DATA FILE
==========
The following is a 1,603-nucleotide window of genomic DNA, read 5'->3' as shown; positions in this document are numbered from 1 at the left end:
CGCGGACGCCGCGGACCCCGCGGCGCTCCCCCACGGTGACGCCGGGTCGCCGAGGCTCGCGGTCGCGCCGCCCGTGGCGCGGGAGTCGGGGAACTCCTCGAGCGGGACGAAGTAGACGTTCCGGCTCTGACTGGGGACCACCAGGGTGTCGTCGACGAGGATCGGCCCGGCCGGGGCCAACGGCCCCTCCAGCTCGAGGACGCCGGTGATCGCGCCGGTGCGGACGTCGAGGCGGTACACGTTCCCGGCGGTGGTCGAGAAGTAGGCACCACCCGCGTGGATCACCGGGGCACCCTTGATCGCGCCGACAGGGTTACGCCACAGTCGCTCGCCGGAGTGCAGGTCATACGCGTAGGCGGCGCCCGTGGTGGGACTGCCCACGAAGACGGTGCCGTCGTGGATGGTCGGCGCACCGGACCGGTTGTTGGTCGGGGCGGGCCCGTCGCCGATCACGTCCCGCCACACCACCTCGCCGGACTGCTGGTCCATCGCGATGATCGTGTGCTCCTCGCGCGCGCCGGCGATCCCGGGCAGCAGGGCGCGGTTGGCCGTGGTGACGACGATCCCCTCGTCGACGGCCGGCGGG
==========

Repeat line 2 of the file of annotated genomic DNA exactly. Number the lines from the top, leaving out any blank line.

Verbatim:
CGCGGACGCCGCGGACCCCGCGGCGCTCCCCCACGGTGACGCCGGGTCGCCGAGGCTCGCGGTCGCGCCGCCCGTGGCGCGGGAGTCGGGGAACTCCTCGAGCGGGACGAAGTAGACGTTCCGGCTCTGACTGGGGACCACCAGGGTGTCGTCGACGAGGATCGGCCCGGCCGGGGCCAACGGCCCCTCCAGCTCGAGGACGCCGGTGATCGCGCCGGTGCGGACGTCGAGGCGGTACACGTTCCCGGCGGTGGTCGAGAAGTAGGCACCACCCGCGTGGATCACCGGGGCACCCTTGATCGCGCCGACAGGGTTACGCCACAGTCGCTCGCCGGAGTGCAGGTCATACGCGTAGGCGGCGCCCGTGGTGGGACTGCCCACGAAGACGGTGCCGTCGTGGATGGTCGGCGCACCGGACCGGTTGTTGGTCGGGGCGGGCCCGTCGCCGATCACGTCCCGCCACACCACCTCGCCGGACTGCTGGTCCATCGCGATGATCGTGTGCTCCTCGCGCGCGCCGGCGATCCCGGGCAGCAGGGCGCGGTTGGCCGTGGTGACGACGATCCCCTCGTCGACGGCCGGCGGG